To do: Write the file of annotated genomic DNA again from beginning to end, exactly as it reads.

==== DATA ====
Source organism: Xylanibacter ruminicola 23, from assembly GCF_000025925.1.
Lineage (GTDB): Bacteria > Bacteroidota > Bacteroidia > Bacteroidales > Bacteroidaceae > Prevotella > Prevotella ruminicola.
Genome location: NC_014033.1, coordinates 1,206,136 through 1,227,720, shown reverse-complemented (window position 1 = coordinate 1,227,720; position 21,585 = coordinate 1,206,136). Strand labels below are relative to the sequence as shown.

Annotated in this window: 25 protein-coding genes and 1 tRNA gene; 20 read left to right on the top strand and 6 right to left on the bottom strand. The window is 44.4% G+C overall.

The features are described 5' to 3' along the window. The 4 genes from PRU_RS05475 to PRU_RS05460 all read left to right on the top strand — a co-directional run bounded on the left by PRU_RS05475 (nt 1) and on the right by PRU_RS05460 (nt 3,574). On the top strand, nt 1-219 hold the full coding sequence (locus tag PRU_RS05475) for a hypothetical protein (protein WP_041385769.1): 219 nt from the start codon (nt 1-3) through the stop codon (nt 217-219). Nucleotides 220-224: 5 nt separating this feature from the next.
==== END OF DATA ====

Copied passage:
Source organism: Xylanibacter ruminicola 23, from assembly GCF_000025925.1.
Lineage (GTDB): Bacteria > Bacteroidota > Bacteroidia > Bacteroidales > Bacteroidaceae > Prevotella > Prevotella ruminicola.
Genome location: NC_014033.1, coordinates 1,206,136 through 1,227,720, shown reverse-complemented (window position 1 = coordinate 1,227,720; position 21,585 = coordinate 1,206,136). Strand labels below are relative to the sequence as shown.

Annotated in this window: 25 protein-coding genes and 1 tRNA gene; 20 read left to right on the top strand and 6 right to left on the bottom strand. The window is 44.4% G+C overall.

The features are described 5' to 3' along the window. The 4 genes from PRU_RS05475 to PRU_RS05460 all read left to right on the top strand — a co-directional run bounded on the left by PRU_RS05475 (nt 1) and on the right by PRU_RS05460 (nt 3,574). On the top strand, nt 1-219 hold the full coding sequence (locus tag PRU_RS05475) for a hypothetical protein (protein WP_041385769.1): 219 nt from the start codon (nt 1-3) through the stop codon (nt 217-219). Nucleotides 220-224: 5 nt separating this feature from the next.